Relative to other sectors, the problem of measuring labor inputs differs only marginally for higher education since, even if higher education is largely a nonmarket activity, its workforce must be drawn from a competitive market in which faculty and other employees have a range of alternatives. Some faculty members are protected by tenure; however, similar issues of seniority and job protection arise in other industries and the differences are generally ones of degree.9 Despite these similarities, however, it may be desirable to differentiate among the labor categories of teachers as discussed in Chapters 3 and 4.
Another complication arises at research-based institutions. For these institutions, the time and cost of faculty and administrative personnel must be divided between research and instruction.10 One approach might rely on time-use studies to develop general guidelines on the number of instructional hours that accompany an hour of classroom time, although time required for student consultations and grading may vary with class size. Furthermore, there are so many different kinds of classes and teaching methods that it is not practical to associate hours for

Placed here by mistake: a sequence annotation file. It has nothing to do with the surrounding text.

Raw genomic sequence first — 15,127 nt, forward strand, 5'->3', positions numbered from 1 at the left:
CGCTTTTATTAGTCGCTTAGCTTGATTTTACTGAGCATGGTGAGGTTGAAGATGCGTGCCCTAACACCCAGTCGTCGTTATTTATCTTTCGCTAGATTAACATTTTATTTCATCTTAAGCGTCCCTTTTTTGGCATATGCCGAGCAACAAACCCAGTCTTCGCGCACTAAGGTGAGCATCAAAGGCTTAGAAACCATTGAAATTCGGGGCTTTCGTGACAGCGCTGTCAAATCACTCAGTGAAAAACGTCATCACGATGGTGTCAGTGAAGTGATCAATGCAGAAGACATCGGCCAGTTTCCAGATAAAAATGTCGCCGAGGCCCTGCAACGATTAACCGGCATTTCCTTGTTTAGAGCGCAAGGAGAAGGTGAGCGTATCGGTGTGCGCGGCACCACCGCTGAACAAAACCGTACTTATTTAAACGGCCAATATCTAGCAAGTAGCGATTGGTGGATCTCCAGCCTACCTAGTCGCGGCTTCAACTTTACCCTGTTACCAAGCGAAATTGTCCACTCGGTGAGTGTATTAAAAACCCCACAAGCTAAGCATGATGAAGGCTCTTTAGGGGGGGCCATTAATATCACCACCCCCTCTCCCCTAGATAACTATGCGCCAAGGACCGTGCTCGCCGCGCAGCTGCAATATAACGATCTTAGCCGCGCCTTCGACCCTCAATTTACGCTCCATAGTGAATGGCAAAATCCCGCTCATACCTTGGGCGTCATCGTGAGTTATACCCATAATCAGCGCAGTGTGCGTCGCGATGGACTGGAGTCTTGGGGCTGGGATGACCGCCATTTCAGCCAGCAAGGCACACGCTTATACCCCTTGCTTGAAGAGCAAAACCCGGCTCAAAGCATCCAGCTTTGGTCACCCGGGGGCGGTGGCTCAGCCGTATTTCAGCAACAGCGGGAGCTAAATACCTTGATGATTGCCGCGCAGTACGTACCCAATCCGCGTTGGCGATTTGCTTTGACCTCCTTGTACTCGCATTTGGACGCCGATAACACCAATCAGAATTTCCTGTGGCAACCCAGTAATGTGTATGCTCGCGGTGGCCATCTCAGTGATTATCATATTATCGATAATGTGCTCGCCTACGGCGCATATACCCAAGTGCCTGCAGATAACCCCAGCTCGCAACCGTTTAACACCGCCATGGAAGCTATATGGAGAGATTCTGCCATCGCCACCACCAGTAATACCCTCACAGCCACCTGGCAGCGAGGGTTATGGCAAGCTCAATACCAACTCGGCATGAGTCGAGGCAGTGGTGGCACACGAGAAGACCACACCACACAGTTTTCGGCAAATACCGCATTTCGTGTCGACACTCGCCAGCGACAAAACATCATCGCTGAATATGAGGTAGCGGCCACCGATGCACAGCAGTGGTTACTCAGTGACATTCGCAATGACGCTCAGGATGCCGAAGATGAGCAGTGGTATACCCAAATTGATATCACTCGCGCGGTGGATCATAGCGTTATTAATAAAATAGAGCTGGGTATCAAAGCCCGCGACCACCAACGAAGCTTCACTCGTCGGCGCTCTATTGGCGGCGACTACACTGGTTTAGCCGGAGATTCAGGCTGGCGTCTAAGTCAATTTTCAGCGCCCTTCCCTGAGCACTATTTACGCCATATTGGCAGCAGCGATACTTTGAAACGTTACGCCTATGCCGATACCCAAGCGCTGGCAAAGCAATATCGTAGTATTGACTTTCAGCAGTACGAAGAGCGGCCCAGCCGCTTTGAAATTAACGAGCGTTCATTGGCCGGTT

9The role of tenure in education is often comparable to various union pressures for seniority and other forms of job protection.
10Some problems of using wage rates to adjust for the quality of faculty teaching may arise in research-based institutions where the primary criteria for promotion and tenure reflect research rather than teaching skills.